In backing South Carolina GOP chair, Trump remains active

South Carolina Republican Party Chairman Drew McKissick introduces U.S. Sen. Lindsey Graham of South Carolina at a get-out-the-vote rally on Saturday, Oct. 17, 2020, in Columbia, S.C. (AP Photo/Meg Kinnard)

COLUMBIA, S.C. — As political observers mull the future of the Republican Party following the presidency of Donald Trump, the former president is making it clear that he’s going to continue to play an active part. Trump is endorsing South Carolina’s GOP chairman Drew McKissick for a third term, wading not only into state-level politics but also playing a role in maintaining the local party framework in places that backed his presidency.

“He asked if I had anybody running against me, and I said, ‘No, and I’m trying to keep it that way,’” McKissick told The Associated Press on Monday, describing his call with Trump more than a week ago. “He said, ‘Yeah, that’s the best way to do it.’”

McKissick, a longtime Republican activist and consultant, since 2017 has chaired the GOP in South Carolina, where Republicans control both legislative chambers, all statewide offices and all but one congressional seat. Home of the first-in-the-South presidential primaries, South Carolina plays a crucial role in the nominating process, hosting numerous candidates seeking their party’s top slots.

Trump’s South Carolina ties are deep. In 2016, then-Lt. Gov. Henry McMaster was the country’s first statewide-elected official to back Trump, whose primary win here helped cement his frontrunner status. Trump then cleared the way for McMaster’s promotion by naming then-Gov. Nikki Haley U.N. Ambassador.

Despite feuding in 2016, Trump and U.S. Sen. Lindsey Graham have developed a close relationship, particularly over Graham’s advocation for Trump’s judicial nominees. Graham’s shifting positions on Trump have at times been at odds, but a recent visit to Mar-a-Lago seems to indicate that the alliance remains.

As chairman, McKissick has remained a steadfast Trump supporter, successfully calling off the state’s 2020 Republican primary in favor of throwing support behind the incumbent, with McKissick saying Trump faced “no legitimate primary challenger” and had a “record of results” for the state.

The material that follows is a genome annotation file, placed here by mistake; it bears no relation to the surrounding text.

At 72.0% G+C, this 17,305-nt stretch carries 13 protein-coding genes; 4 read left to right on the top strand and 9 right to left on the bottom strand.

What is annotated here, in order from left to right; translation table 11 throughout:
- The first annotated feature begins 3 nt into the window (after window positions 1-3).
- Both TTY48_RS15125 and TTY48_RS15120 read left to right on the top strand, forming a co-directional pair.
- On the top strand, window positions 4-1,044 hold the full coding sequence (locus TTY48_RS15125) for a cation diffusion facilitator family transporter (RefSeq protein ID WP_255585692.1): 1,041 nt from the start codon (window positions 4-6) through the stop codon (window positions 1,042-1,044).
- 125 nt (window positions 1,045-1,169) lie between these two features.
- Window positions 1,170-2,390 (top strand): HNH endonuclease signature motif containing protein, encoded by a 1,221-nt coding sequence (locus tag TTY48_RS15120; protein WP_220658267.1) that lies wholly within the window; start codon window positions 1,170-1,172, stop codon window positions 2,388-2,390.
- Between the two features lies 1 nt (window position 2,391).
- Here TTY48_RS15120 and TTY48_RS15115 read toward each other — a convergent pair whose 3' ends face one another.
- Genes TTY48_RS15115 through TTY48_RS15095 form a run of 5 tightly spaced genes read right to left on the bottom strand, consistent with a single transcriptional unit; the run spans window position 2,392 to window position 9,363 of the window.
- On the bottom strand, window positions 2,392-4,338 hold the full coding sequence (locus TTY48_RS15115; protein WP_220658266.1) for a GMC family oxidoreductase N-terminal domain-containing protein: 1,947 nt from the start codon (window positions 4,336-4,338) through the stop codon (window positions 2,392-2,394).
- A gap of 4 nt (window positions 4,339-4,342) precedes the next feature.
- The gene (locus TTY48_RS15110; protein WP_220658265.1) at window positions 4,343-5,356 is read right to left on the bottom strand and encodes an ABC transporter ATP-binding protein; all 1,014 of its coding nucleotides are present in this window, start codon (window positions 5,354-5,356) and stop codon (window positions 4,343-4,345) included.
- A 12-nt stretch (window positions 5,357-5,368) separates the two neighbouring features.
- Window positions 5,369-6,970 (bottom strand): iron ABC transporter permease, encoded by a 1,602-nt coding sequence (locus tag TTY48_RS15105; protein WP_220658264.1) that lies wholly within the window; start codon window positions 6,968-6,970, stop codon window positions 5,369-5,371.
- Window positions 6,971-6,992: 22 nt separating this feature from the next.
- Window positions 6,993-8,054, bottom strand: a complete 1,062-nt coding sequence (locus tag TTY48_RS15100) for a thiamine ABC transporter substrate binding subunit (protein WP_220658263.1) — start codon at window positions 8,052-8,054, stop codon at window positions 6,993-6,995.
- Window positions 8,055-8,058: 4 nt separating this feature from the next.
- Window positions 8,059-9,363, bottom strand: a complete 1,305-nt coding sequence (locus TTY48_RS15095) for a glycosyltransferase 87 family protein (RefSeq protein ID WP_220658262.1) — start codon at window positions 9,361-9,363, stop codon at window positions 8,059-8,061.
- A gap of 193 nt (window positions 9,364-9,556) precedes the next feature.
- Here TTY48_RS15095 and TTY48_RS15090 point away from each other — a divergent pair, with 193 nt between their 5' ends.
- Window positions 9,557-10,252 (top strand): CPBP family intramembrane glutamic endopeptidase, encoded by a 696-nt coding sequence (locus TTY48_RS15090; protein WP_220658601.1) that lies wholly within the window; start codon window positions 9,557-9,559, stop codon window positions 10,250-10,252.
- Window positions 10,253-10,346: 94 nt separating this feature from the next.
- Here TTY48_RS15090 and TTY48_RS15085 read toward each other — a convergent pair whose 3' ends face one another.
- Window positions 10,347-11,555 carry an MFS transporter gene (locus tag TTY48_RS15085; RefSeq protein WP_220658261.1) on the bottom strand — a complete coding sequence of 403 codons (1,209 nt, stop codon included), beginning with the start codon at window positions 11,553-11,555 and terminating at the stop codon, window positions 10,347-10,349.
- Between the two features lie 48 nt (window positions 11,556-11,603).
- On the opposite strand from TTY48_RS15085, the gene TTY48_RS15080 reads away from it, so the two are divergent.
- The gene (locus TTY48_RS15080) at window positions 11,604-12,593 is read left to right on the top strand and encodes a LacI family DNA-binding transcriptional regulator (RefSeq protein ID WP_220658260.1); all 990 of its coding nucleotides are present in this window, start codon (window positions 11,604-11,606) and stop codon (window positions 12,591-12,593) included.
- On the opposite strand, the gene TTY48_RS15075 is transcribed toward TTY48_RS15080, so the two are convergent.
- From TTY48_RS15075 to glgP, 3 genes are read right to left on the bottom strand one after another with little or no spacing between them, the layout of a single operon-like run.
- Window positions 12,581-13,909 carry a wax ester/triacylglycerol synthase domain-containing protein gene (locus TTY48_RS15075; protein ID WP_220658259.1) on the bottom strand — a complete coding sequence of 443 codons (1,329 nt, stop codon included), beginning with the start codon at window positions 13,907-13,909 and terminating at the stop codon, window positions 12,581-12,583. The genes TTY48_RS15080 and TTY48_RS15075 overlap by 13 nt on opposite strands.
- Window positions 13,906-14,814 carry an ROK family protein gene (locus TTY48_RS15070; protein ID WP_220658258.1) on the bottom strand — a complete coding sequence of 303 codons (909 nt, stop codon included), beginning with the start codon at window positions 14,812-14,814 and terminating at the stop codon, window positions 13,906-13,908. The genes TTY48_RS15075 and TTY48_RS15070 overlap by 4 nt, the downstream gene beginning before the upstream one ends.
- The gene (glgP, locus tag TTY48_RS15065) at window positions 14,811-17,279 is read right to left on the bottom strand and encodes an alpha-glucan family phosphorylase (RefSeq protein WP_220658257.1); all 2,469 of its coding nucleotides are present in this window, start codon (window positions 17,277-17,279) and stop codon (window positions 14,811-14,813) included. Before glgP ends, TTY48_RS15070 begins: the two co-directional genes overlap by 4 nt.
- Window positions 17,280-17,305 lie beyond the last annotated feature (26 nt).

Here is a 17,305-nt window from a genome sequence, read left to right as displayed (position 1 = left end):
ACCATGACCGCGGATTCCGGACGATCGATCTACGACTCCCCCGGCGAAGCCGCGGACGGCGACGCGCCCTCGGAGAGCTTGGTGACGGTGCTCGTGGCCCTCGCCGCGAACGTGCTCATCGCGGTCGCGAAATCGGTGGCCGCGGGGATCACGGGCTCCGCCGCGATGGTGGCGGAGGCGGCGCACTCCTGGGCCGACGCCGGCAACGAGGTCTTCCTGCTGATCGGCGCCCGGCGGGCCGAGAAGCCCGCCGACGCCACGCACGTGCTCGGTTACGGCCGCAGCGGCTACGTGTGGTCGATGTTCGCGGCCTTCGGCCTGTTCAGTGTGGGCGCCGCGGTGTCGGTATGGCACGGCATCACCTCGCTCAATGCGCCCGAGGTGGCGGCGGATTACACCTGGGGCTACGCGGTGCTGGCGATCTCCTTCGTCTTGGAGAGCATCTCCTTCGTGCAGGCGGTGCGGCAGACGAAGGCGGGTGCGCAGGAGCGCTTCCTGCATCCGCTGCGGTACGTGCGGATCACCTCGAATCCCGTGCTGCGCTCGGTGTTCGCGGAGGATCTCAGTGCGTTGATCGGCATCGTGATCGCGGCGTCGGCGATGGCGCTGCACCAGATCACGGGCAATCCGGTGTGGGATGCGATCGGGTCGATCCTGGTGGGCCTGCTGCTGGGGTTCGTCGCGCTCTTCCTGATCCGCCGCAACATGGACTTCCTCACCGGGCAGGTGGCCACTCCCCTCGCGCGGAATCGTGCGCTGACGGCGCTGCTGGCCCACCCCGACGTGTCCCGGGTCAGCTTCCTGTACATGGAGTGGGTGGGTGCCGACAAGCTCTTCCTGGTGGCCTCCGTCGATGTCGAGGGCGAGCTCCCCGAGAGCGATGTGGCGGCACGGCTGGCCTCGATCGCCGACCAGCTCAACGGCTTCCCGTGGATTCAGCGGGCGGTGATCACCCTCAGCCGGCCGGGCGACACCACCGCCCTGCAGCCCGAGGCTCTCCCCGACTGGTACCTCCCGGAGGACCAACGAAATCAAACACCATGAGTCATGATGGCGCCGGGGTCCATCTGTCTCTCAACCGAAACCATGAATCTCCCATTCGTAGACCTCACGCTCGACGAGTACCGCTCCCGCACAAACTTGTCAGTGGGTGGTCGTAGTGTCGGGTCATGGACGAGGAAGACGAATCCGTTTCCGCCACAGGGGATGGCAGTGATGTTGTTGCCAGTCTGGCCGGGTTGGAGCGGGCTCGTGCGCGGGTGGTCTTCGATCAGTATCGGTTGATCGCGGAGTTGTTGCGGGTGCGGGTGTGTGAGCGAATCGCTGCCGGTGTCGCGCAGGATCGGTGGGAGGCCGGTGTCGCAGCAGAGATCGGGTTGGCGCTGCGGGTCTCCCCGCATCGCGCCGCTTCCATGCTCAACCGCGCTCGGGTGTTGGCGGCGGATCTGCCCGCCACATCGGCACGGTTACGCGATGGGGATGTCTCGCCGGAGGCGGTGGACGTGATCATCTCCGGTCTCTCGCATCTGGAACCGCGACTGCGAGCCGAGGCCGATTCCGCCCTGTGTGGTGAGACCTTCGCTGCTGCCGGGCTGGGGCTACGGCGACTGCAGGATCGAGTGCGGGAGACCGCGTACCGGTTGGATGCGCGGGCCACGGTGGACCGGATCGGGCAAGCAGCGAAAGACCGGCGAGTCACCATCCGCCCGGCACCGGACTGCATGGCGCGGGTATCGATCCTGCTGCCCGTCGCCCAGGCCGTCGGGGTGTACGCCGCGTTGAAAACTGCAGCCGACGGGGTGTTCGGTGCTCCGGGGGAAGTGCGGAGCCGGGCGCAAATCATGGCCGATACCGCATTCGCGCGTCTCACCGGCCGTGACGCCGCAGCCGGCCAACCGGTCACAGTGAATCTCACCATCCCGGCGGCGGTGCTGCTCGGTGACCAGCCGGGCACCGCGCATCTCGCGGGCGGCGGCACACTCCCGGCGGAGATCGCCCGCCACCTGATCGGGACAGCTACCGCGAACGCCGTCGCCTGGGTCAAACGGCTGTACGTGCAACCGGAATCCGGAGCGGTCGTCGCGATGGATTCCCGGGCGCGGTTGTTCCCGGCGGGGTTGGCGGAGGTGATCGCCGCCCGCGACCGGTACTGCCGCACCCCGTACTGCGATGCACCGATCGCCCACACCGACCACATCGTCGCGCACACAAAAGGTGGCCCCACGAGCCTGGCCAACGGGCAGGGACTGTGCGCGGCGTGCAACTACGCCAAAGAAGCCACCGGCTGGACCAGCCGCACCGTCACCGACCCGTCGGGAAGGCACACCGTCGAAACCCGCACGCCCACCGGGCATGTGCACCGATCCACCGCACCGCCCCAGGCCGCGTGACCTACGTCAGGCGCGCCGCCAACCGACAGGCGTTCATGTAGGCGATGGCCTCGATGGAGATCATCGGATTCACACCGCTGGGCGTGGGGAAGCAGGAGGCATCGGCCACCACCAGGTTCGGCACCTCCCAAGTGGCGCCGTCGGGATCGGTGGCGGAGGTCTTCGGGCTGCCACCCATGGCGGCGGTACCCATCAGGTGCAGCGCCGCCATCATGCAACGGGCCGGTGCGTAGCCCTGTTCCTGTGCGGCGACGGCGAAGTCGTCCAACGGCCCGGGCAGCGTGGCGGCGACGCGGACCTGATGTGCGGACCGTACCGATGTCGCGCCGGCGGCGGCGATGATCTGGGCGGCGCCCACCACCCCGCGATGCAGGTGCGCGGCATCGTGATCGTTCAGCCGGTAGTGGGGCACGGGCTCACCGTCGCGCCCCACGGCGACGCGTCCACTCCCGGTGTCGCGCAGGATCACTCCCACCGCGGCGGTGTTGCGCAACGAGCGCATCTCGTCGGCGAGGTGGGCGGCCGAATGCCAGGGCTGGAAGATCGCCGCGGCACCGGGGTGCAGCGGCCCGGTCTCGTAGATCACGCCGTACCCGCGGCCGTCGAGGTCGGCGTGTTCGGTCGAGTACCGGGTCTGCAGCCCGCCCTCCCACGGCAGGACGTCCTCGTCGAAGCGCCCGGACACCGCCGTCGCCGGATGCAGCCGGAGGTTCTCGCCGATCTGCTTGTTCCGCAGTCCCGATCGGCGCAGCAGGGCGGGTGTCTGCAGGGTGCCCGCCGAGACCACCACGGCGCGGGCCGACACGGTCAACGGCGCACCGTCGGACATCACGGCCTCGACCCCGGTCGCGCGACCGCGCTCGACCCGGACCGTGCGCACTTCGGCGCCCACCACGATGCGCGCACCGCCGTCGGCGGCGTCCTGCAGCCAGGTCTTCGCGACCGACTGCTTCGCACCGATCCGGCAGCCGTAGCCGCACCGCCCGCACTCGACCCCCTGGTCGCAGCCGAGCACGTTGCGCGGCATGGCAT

Now, as some in the GOP broadly ponder a reckoning in the post-Trump era, state parties across the country under the leadership of chairs like McKissick have shown their loyalty, keeping Trump at the center of the local GOP brand.

After Rep. Tom Rice was one of 10 House Republicans to vote to impeach Trump over what Rice saw as his failure to calm the Capitol Hill riots, McKissick said that night that he was “severely disappointed” in Rice’s vote. When the state GOP swiftly censured Rice two weeks later, McKissick said the move was state party leaders letting Rice know “they wholeheartedly disagree with his decision.”

Many, including Rice himself, expect the five-term congressman to face several primary challengers next year.

Now, as a measure of public support, Trump is rewarding McKissick by backing his chairmanship renewal. It’s similar to a move Trump made in Arizona, where controversial state GOP Chairwoman Kelli Ward – among Trump’s most unflinching supporters and prolific promoters of his unfounded allegations of widespread election fraud – was reelected following a public endorsement from Trump.

At that same meeting, Arizona Republicans voted to censure Cindy McCain and two other prominent GOP members who have found themselves crosswise with Trump.

McKissick says the former president’s imprint on the Republican Party remains “tremendous” and that he fully expects Trump to play a major role in the upcoming 2022 midterm elections.

“He definitely has a tremendous leadership position in our party, just by virtue of how the people who have come into our party under his leadership, came into our party,” McKissick told AP, citing what he saw as Trump’s fulfillment of campaign promises on immigration reform, conservative judicial appointments and restricting abortion.

“I don’t see those issues going away. I don’t see those people going away,” McKissick said. “That’s what people were able to see in our party, with President Trump.”

The state GOP will officially vote on its chairman at a convention planned for May.

As for 2022, McKissick – also serving on the Republican National Committee’s nearly formed election integrity committee – said he fully expects Trump to hold primary and general election “MAGA rallies all across the country,” noting the more than $250 million raised by the former president in the weeks following his election loss.

“That buys a lot of jet fuel,” McKissick said.